Have you ever been lonely?
How does loneliness make you feel? It can be an uncomfortable, pervasive and dispiriting sense of disconnection. It certainly doesn’t feel good and the worrying thing it can sneak up on any of us, because just like mental illness, loneliness does not discriminate.
Loneliness is different from depression, though they can occur together. Typically it’s those lonely feelings that trigger depression rather than the other way round. It’s a dangerous combination associated with higher risk of self-harm and cognitive decline.
Loneliness is a major health hazard because we are hardwired to connect. Human connection is essential to our wellbeing at every level.
The paradox is that at a time when we are able to connect with others more easily and faster than ever before, many more people are reporting an increased sense of disconnect and loss of empathy.
When Theresa May PM of the UK recently announced the appointment of a new minister to address the issue of loneliness, this was a watershed moment acknowledging that many of our “advanced” societies including Australia and the U.S. are facing a rapidly growing problem of social isolation affecting individuals, businesses and the wider community.
It’s estimated that loneliness affects up to three in ten Australians.
Feeling socially connected boosts wellbeing and cognitive performance. It’s one of the key pillars for better brain health. We thrive in the company of others.
How does loneliness show up?
It’s not about being introverted or shy or even being alone.
It’s a feeling that reveals a sense of isolation. You can be just as lonely living in a big city surrounded by others as when in a remote place.
Being alone is not the issue. Many of us relish that precious time to think, reflect and recharge.
But feeling lonely grinds you down, to the point where you can’t be bothered anymore. It makes us more anti-social, we push away those who seek to help.
When I first opened up my medical practice, an elderly single lady called “Marge” would book in for an appointment every week, presenting with a litany of complaints for which there was no obvious medical explanation.
She quickly became one of my “regulars”, turning up like clockwork a few minutes early each time to have a chat with the receptionists and others in the waiting room, before bustling into my office with her list of symptoms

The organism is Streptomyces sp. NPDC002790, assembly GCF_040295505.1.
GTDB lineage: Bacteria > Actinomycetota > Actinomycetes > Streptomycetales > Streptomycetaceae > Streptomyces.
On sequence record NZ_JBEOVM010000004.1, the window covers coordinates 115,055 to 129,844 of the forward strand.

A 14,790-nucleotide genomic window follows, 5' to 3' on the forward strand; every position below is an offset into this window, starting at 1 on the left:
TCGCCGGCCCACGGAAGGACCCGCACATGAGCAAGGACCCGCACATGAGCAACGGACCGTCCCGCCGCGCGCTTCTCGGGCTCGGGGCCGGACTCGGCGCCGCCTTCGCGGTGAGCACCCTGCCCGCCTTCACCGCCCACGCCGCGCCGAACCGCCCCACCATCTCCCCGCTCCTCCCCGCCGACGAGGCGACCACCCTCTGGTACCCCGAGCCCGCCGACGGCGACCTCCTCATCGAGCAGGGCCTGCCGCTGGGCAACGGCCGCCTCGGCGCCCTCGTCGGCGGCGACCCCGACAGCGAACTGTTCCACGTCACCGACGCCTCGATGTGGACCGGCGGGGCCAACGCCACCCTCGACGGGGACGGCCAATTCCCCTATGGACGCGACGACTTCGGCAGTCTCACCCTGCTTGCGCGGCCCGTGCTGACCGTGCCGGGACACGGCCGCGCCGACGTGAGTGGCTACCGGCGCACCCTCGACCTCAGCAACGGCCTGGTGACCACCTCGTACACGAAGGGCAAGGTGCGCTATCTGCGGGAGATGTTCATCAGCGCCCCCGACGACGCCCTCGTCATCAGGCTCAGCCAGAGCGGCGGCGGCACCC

It would be easy to dismiss Marge as a hypochondriac but she did have a problem.
She was lonely.
And that meant she was actually very sick indeed.
Loneliness puts us at greater risk of dying from any cause at an earlier age, predisposing us to a higher risk of cardiovascular disease, stroke, depression and cognitive decline.
Harvard researchers have noted that loneliness is worse for our health than smoking 15 cigarettes a day.
How many people do you know of whose only connection with others is with the person on the checkout, the Meals on Wheels team or the television?
But it’s not just the elderly that get lonely, we can all experience it and adolescents and young adults are particularly at risk.
Loneliness at work can develop when people are working predominantly from home or spend a lot of time travelling on the road or interstate away from family and friends.
“It’s lonely at the top” is a common expression, because who do you turn to as a leader when there’s no-one else around who understands your perspective, challenges and fears?
It occurs in crowded offices when others are caught up in their own state of busyness. We fail to notice when someone is hanging back, not interacting or disappearing quietly when everyone else goes out for a drink at the end of the week. We don’t stop to ask, or acknowledge their presence.
It’s costing us dearly.
There are movements afoot to help combat the problem. Here in Australia the Association for ending loneliness has been set up as a collaborative effort.
You can find out more about what they do at their website http://www.endloneliness.com.au
In addition, there are three areas where we can all make a difference to help ourselves stay safe and protect others.
1. Be Self-Aware.
This is about acknowledging our own feelings and checking in on our relationships. Are you spending enough time with your friends and family? If not, what could you be doing differently to increase that time?
Who is in your Inner Circle of Trust – those who you know you can depend on to chat or listen?
How do you ensure you’re staying in regular contact? Rather than preferring a vague “we much catch up soon” make it a date and put it in the diary.
Take the initiative and arrange some social functions. It doesn’t have to be a big gathering – maybe a small group catching up for a meal in a restaurant, buying several tickets for a show or going as a group to the Footy.
2. Notice Others.
Take time out to say hello.
There are so many people we see on a regular basis every day. A smile and a nod of acknowledgment is a great start.
Ask your colleagues about their weekend and seek out things that you share in common. Though the caveat here is if you’ve spent three years working in an office and have never spoken to this person before, and aren’t really sure what their name is – go easy. You don’t want them to get the wrong impression of your intentions!
Rather than spending yet more time updating your social media status, why not shout a colleague a coffee or arrange an office event such as a lunchtime session at the gym, or have lunch together.
Be vigilant about being inclusive.
3. Create a community that cares.
While fewer people have the time to commit to social institutions such as Rotary or the Lions, there are plenty of other groups that welcome attendance, even if it can’t be achieved on a regular basis. Volunteering your time outside work or setting up a community initiative can help forge new social bonds.
Better brain health is a must and staying social essential.